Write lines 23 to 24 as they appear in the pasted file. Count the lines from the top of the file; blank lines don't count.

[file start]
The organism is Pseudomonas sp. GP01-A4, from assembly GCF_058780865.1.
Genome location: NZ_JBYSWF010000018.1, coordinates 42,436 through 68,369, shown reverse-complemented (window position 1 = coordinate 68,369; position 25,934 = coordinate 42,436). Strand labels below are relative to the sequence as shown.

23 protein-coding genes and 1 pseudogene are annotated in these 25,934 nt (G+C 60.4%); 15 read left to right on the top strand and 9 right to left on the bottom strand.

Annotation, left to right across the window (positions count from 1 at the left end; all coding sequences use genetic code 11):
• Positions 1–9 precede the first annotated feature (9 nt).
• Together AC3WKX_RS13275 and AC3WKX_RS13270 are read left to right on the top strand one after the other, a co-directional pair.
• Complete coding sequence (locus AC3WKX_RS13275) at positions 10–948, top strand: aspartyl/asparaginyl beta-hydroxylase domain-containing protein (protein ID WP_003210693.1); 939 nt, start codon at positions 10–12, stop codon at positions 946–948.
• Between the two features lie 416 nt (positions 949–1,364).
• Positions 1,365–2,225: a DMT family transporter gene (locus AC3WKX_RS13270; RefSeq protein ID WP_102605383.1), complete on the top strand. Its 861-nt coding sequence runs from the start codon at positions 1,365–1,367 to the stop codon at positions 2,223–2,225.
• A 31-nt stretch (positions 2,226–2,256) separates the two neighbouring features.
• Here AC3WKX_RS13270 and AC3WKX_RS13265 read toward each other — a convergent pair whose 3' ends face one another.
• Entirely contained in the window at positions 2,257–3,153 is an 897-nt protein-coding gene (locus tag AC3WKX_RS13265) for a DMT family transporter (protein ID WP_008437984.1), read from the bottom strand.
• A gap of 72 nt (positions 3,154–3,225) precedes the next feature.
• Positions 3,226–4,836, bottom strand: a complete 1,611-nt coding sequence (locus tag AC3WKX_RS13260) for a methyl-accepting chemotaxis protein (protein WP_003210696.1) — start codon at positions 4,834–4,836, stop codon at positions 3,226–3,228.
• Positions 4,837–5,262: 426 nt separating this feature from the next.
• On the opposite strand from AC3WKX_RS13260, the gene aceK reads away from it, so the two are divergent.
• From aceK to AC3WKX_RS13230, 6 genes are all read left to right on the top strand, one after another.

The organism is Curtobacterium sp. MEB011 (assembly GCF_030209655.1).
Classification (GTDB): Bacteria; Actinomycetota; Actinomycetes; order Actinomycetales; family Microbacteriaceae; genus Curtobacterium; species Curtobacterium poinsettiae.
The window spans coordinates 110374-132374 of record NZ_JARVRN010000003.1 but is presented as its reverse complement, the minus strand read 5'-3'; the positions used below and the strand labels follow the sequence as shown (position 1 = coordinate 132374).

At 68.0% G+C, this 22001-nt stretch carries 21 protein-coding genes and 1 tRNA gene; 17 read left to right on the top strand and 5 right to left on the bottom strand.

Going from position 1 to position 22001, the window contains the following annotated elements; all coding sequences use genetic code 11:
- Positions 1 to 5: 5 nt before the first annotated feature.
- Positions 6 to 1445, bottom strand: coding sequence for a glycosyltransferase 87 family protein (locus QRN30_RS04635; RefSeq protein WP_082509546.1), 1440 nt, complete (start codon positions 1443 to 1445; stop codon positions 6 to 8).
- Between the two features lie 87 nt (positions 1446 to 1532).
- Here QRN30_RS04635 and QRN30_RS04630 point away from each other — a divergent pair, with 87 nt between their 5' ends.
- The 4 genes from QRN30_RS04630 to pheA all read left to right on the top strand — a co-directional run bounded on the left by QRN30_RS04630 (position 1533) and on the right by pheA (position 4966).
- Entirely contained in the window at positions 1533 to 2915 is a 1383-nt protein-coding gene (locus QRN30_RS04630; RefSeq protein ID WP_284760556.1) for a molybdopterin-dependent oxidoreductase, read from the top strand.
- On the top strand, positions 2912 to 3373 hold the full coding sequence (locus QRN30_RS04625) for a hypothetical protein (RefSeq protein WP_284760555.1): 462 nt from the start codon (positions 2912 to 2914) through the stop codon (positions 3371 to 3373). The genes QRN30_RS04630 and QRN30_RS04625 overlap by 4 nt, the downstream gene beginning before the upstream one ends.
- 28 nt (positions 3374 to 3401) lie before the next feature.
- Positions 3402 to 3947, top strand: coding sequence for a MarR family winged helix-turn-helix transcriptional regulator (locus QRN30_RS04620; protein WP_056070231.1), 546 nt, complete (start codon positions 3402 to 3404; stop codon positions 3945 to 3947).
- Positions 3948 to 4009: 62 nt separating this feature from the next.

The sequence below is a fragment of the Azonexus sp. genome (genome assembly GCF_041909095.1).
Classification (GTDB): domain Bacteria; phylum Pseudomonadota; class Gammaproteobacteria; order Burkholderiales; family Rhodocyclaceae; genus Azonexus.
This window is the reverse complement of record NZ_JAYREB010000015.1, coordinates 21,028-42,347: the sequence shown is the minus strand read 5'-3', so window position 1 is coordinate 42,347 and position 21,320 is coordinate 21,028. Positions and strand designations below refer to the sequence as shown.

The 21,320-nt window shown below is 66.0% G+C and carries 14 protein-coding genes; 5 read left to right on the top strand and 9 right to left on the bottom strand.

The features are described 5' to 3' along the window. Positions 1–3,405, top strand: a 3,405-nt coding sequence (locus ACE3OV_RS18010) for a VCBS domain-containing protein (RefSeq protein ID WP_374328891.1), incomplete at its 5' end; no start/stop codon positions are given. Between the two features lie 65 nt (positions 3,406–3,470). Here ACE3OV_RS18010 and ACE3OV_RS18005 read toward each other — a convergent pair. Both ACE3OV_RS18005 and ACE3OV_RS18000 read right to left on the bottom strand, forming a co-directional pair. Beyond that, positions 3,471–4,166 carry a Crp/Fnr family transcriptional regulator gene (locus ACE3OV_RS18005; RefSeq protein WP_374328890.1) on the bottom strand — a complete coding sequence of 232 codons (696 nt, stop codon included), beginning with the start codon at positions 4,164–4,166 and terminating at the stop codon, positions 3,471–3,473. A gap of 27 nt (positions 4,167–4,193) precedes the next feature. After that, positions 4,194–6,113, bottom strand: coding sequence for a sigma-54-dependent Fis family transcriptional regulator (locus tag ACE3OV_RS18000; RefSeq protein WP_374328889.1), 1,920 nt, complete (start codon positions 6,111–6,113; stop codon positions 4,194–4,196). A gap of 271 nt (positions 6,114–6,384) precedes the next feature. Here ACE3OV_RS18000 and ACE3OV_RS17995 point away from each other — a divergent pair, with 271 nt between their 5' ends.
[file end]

- Positions 1 to 5: 5 nt before the first annotated feature.
- Positions 6 to 1445, bottom strand: coding sequence for a glycosyltransferase 87 family protein (locus QRN30_RS04635; RefSeq protein WP_082509546.1), 1440 nt, complete (start codon positions 1443 to 1445; stop codon positions 6 to 8).